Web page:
In their closing arguments, attorneys for The GEO Group alleged that Washington does not even pay its own prisoners minimum wage–and therefore should not expect a private operator to do the same.
A federal jury is set to decide whether the GEO Group, among the largest private prison contractors in the United States, must pay immigrant detainees minimum wage rather than a dollar per day.
According to The Associated Press, Washington Attorney General Bob Ferguson sued the Florida-based GEO Group in 2017. In his complaint, Ferguson alleged that the company has illegally profited by paying detained immigrants in its Tacoma, Washington, facility sub-par wages for custodial work and kitchen chores.
The A.P. notes that another, separate lawsuit was filed on behalf of detainees later the same year, requesting that a court order GEO to give detainees back-pay.
While GEO repeatedly requested that the lawsuit be dismissed, Tacoma-based U.S. District Judge Robert Bryan allowed each case to move forward.
Speaking in a virtual hearing on Tuesday, Washington Assistant Attorney General Andrea Brenneke told the jury that GEO has the financial resources to pay its inmate-workers more money while still grossing millions.
“What GEO is doing to exploit captive detainees at the Northwest detention center is for real—and at a massive scale,” Brenneke said as part of her closing argument. “GEO could easily pay detainee workers the minimum wage and still make millions of dollars in profits from the facility each year.”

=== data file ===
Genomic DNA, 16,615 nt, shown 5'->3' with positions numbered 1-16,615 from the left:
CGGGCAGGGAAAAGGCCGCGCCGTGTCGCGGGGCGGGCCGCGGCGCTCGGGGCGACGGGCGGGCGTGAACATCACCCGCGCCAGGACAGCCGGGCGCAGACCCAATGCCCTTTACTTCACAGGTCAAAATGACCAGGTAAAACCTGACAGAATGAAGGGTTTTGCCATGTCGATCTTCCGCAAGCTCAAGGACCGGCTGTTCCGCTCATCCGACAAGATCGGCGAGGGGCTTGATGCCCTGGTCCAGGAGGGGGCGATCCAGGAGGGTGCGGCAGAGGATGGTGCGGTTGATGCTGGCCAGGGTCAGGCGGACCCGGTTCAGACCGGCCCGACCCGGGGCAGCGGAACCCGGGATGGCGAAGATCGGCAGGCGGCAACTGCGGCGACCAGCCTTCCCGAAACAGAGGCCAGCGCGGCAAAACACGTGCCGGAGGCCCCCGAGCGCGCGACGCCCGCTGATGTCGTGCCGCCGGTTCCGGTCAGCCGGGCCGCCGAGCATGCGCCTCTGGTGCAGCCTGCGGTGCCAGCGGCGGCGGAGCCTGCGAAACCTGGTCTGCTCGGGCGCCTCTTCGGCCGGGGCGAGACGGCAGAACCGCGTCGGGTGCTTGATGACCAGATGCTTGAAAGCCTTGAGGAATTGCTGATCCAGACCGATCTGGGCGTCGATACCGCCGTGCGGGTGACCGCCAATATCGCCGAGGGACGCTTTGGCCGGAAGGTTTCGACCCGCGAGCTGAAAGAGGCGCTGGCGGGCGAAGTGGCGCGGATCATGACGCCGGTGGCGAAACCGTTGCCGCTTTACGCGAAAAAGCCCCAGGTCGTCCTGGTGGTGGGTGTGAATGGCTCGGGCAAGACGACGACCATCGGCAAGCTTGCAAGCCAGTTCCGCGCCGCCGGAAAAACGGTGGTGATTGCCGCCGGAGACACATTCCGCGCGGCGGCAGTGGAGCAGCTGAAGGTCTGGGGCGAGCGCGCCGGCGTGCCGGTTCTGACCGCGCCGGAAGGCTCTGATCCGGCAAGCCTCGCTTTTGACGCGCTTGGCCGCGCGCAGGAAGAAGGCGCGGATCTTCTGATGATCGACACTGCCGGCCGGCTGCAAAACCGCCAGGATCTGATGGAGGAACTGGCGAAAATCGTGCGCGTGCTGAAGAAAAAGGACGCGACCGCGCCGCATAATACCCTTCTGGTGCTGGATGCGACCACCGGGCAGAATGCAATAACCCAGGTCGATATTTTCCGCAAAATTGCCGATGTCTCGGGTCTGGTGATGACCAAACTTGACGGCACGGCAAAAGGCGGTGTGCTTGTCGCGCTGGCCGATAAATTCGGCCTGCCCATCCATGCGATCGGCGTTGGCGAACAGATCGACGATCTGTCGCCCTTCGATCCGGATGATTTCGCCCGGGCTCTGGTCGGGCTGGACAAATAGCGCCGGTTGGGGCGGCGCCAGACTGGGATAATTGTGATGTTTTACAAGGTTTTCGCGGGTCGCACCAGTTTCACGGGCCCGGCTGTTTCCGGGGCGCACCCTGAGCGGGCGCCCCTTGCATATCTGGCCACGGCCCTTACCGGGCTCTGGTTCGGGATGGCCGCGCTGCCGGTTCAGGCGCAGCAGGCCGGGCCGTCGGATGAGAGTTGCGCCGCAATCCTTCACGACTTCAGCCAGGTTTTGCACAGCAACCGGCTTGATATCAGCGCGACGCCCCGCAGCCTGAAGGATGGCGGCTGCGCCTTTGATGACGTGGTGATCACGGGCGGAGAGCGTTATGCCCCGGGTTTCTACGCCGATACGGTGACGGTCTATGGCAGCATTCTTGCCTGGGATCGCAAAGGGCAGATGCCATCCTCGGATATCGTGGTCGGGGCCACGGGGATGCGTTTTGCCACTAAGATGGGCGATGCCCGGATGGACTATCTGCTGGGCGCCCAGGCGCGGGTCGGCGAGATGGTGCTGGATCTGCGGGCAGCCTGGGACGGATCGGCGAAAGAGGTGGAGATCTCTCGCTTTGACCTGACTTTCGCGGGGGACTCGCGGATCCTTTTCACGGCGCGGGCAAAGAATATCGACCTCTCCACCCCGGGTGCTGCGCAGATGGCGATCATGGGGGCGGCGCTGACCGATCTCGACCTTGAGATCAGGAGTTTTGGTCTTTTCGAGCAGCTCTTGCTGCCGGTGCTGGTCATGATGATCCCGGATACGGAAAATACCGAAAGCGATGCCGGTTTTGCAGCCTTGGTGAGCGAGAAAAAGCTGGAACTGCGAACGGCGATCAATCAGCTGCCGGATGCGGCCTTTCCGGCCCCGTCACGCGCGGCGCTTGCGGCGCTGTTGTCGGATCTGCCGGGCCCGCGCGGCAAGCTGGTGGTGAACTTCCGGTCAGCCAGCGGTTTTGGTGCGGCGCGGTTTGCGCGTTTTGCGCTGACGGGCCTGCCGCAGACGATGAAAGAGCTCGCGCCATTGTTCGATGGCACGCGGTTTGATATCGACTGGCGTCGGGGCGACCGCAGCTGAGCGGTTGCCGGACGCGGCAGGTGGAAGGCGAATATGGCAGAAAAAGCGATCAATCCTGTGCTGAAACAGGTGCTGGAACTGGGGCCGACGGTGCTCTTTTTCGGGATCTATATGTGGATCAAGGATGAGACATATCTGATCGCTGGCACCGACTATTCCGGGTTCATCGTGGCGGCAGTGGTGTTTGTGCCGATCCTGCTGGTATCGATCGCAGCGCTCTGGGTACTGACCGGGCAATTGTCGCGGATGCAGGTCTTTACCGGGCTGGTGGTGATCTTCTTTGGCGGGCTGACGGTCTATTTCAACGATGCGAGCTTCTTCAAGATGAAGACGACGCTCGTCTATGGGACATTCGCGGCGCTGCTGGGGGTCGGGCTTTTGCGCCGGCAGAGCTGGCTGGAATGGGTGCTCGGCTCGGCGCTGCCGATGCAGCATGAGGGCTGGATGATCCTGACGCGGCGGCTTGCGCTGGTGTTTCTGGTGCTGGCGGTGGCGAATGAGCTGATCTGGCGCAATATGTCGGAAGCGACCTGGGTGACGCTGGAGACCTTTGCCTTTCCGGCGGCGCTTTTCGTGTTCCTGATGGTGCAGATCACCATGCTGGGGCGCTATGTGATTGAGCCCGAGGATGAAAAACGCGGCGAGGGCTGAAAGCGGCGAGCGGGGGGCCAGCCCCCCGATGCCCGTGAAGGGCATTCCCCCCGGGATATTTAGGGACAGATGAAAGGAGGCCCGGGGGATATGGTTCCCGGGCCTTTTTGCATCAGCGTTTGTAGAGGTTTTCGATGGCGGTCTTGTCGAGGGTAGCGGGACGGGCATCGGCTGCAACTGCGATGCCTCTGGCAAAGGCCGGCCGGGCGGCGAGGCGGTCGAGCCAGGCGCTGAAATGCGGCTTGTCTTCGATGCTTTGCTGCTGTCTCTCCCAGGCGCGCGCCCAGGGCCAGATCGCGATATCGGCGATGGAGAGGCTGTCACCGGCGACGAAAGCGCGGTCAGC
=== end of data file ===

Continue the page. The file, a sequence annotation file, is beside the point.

However, GEO has contended that its detainees should not be considered employees. Furthermore, the company claims that it would be discriminatory for Washington to compel it to pay detainees the federal minimum wage when the state does not offer the same benefit to prisoners and persons held in other facilities.
In her own closing statement, GEO counsel Joan Mell said that Washington and labor advocates are using litigation to sabotage the immigration detention system.
Mell observed that GEO has operated its Northwest center for over a decade—but that neither the attorney general nor any other public entity demanded the company pay immigrants minimum wage until Ferguson filed a series of lawsuits against the Trump administration, beginning in 2017.
“If the plaintiffs can prove the Minimum Wage Act is—quote—applicable […] then they can reform immigration detention without ever having to go to Congress,” Mell argued. “They’re taking a shortcut via the courthouse to get what they want.”
The Associated Press notes that U.S. Immigration and Customs Enforcement requires that GEO and other private prison operators run “voluntary work program[s]” for immigrant detainees. The agency mandates that detainees be paid at least $1 per day to perform an assortment of tasks and chores, from cleaning bathrooms to serving food and cutting hair.
While GEO says that detainees only work, on average, one to two hours per day, the company also said it would have to hire dozens of outside workers from surrounding communities if immigrants were unable or unwilling.
Nevertheless, in his original lawsuit, Ferguson asserted that a multi-billion dollar company should not be allowed to exploit detainees for profit.
“A multi-billion dollar corporation is trying to get away with paying its workers $1 per day,” Ferguson said in a 2017 press release. “That shouldn’t happen in America, and I will not tolerate it happening in Washington. For-profit companies cannot exploit Washington workers.”